Online scam targets Irish renters with fake Airbnb website
In one case a would-be ‘landlord’ directed potential tenants to bogus web page
The bogus web page listed a property on Mayor Street in the IFSC
The bogus Airbnb page advertising an apartment in the IFSC
To add to the many frustrations of finding an affordable rental property in Dublin, online scammers are using increasingly sophisticated methods to separate renters from their hard earned funds. A reader sent in details of his recent experience when he and his girlfriend sought to rent a two-bed apartment close to the IFSC in Dublin city centre.
After they responded to an ad on property portal Daft.ie the would-be “landlord” entered into an email exchange with the reader explaining how he had lived in the apartment in Dublin for five years while working with Aer Lingus, and was now based in Switzerland with the company. However his new job precluded him from leaving Switzerland but he would arrange the rental from there. He also sought further personal details from the applicants presumably to add to his credibility as a landlord.
He then advised that they pay one month’s rent of €1,000 (suspiciously low!) and one month’s security deposit of a further €1,000 through Airbnb “to make sure that we can trust each other”. He directed them via a link to a very plausible web page masquerading as Airbnb (see pic) where they could pay the money safely, adding that “after this month pass I will come to know you personally, I hope you understand and agree with that, because also for us it is the first time when we rented without personally see the new tenant”.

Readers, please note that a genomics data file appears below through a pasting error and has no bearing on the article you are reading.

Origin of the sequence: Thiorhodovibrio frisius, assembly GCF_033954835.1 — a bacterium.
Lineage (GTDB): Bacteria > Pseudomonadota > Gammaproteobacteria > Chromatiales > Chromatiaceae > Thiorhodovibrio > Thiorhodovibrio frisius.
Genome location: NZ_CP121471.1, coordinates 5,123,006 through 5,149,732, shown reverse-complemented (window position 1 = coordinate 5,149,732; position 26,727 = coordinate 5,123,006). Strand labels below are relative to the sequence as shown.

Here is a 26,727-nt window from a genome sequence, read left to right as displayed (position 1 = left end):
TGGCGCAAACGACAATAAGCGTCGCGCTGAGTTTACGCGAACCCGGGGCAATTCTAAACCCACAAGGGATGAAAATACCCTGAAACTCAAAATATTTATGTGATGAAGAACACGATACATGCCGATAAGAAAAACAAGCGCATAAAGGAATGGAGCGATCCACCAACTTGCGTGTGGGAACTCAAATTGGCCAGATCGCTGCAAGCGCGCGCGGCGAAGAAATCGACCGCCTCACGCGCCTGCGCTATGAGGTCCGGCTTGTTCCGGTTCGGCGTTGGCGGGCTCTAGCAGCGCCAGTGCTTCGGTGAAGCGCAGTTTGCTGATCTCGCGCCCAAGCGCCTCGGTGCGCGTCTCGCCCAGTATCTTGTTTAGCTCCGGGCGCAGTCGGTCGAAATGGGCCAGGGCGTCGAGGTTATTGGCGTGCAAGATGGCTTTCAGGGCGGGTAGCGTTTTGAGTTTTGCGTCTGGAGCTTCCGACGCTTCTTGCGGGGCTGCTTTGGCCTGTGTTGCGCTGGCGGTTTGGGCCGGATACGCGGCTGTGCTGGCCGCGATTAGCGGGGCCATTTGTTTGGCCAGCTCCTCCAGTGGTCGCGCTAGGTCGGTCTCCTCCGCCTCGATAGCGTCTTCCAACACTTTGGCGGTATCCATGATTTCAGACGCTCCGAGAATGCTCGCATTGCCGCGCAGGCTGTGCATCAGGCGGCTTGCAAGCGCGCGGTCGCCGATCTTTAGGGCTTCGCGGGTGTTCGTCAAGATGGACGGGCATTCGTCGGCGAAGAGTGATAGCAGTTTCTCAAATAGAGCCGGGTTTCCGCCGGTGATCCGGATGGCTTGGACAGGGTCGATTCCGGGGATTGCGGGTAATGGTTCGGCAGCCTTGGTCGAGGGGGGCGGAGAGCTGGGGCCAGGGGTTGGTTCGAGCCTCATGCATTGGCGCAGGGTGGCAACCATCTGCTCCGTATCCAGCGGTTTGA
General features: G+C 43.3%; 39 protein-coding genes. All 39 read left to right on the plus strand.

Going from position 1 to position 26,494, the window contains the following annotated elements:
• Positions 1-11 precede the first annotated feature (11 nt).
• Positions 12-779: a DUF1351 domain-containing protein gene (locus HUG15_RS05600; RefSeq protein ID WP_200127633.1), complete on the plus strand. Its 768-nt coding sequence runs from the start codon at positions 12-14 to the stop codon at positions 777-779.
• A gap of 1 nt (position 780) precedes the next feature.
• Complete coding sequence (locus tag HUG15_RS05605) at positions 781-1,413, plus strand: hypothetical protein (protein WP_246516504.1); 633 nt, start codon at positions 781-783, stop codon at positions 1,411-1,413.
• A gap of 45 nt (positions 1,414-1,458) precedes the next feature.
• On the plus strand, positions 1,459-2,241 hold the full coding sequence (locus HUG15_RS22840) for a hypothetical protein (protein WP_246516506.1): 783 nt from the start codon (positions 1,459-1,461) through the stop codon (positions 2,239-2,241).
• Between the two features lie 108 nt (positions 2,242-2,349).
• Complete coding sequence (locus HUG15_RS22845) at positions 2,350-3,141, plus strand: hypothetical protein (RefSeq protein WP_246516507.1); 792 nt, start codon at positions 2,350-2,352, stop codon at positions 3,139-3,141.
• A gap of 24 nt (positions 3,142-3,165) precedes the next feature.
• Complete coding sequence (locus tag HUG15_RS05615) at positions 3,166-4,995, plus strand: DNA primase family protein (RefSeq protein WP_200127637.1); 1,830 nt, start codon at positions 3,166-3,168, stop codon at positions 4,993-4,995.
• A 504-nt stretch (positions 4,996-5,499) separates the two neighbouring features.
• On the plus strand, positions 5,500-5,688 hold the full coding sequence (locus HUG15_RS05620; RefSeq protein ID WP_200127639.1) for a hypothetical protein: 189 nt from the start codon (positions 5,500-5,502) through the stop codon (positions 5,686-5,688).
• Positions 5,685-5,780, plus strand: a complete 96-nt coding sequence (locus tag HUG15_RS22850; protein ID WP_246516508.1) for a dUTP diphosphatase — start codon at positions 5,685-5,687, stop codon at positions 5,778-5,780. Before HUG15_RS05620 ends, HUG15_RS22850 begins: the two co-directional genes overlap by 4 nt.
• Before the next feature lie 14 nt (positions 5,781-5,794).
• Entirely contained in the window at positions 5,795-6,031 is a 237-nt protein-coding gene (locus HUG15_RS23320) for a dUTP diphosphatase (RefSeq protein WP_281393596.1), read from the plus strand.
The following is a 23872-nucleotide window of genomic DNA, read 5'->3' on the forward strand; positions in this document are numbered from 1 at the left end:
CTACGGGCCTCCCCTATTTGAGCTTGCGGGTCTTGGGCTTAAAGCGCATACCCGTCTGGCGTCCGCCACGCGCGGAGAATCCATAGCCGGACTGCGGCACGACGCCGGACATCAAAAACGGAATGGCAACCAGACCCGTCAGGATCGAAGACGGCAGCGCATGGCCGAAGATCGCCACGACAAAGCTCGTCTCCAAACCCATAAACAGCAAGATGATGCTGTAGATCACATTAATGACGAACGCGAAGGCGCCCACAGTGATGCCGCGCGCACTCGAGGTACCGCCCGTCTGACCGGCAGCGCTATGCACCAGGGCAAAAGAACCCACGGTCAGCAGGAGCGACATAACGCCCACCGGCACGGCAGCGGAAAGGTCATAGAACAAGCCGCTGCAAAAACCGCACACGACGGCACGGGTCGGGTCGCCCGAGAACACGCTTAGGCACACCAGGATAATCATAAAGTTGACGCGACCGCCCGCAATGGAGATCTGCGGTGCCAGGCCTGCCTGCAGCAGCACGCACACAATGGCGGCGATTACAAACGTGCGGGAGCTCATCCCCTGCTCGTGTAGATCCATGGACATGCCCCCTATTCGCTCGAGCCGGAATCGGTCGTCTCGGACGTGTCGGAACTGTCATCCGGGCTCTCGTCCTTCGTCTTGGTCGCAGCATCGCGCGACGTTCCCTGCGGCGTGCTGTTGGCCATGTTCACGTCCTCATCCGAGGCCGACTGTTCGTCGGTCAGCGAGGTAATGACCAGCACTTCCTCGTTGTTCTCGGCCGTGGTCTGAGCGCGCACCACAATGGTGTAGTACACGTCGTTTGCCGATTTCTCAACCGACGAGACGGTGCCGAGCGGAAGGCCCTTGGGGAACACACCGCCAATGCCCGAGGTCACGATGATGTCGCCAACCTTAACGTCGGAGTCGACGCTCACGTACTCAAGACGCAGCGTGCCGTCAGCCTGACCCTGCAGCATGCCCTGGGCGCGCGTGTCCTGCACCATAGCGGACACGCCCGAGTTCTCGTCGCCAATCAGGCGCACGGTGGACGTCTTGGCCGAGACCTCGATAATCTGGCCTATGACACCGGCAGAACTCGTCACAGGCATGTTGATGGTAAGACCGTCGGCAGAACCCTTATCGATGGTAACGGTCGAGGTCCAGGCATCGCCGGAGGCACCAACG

Spanish bank account
As the couple had not yet viewed the apartment he reassured them that “the money will remain in custody of Airbnb until the place is reviewed and until you get a decision if you want to stay or not”.
Luckily the reader was tech savvy and saw through the scam quickly enough. He input invalid credit card details on the bogus site and soon received an email saying the transaction was too big and he would need to send a bank draft instead. When he didn’t reply to this he was then prompted to transfer the cash to a Spanish bank account, which coincidentally is where the bogus Airnbnb website is registered. When Daft.ie was alerted it removed the listing, and the reader has also brought the scam to the attention of the Garda. Renters beware.